More on the coronavirus: About 1.3 percent of Orange County students have not been participating in online instruction. Superintendent Barbara Jenkins said district officials will be trying to visit those students this week. WKMG. The life of a school principal these days is marked by loneliness while supporting and checking on staff and students who are somewhere else. “We’re just working through whatever we can work through, virtually, until we are able to get back to campus and physically start some of those changes that need to occur,” said Kelly Bergey, principal at Golden Gate Elementary in Collier County. Naples Daily News. The principal at Godby High School in Tallahassee, Desmond Cole, said he might be forced to close the school track to the community because a few people aren’t practicing social distancing. WCTV. Students in the Tampa Bay area talk about how they feel about the coronavirus disrupting their school year. Tampa Bay Times. Students from Lantana Community Middle School get a virtual lesson in anatomy from sports medicine chiropractor David Rudnick. Sun Sentinel.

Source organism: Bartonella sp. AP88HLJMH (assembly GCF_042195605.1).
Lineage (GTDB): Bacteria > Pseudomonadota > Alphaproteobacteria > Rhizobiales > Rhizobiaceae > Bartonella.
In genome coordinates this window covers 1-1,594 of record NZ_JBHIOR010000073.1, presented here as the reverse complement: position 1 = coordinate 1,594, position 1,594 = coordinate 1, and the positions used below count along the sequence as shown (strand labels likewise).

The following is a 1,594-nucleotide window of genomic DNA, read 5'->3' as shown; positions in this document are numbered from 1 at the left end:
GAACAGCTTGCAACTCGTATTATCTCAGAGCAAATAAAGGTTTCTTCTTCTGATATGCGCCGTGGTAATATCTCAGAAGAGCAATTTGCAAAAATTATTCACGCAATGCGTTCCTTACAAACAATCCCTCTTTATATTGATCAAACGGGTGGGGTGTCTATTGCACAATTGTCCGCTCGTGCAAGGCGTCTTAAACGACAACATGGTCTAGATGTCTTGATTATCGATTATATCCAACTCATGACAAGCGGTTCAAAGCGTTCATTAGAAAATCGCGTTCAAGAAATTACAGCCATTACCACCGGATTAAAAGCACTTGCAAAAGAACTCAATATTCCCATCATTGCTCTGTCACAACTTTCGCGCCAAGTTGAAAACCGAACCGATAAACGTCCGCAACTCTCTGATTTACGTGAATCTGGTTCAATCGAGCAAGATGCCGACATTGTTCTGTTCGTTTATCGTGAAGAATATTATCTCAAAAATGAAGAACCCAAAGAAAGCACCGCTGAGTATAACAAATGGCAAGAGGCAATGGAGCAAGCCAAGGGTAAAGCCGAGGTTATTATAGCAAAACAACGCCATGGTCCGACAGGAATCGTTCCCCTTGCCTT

New superintendent: Diane Gullett, who was chosen by the Marion County School Board last month to be the new school superintendent, has been in the county looking for a home and talking to board members about their expectations when she finally takes over the top job from Heidi Maier, whose term ends in November. Until then, Gullett will be the board’s auditor general, and will spend time getting to know board members, administrators, teachers and other district employees. She called herself “very transparent, very approachable, very genuine and very committed. My focus is education. Supporting schools and supporting education are priorities. They will soon recognize that I lead by a team approach.” Ocala Star-Banner. May 29 is the application deadline for the Sarasota County School District’s superintendent job. Bill Vogel, a consultant with the Florida School Board Association, who is helping coordinate the search, said several applicants have expressed an interest. “I am expecting a strong field,” Vogel told the school board on Monday. Sarasota Herald-Tribune.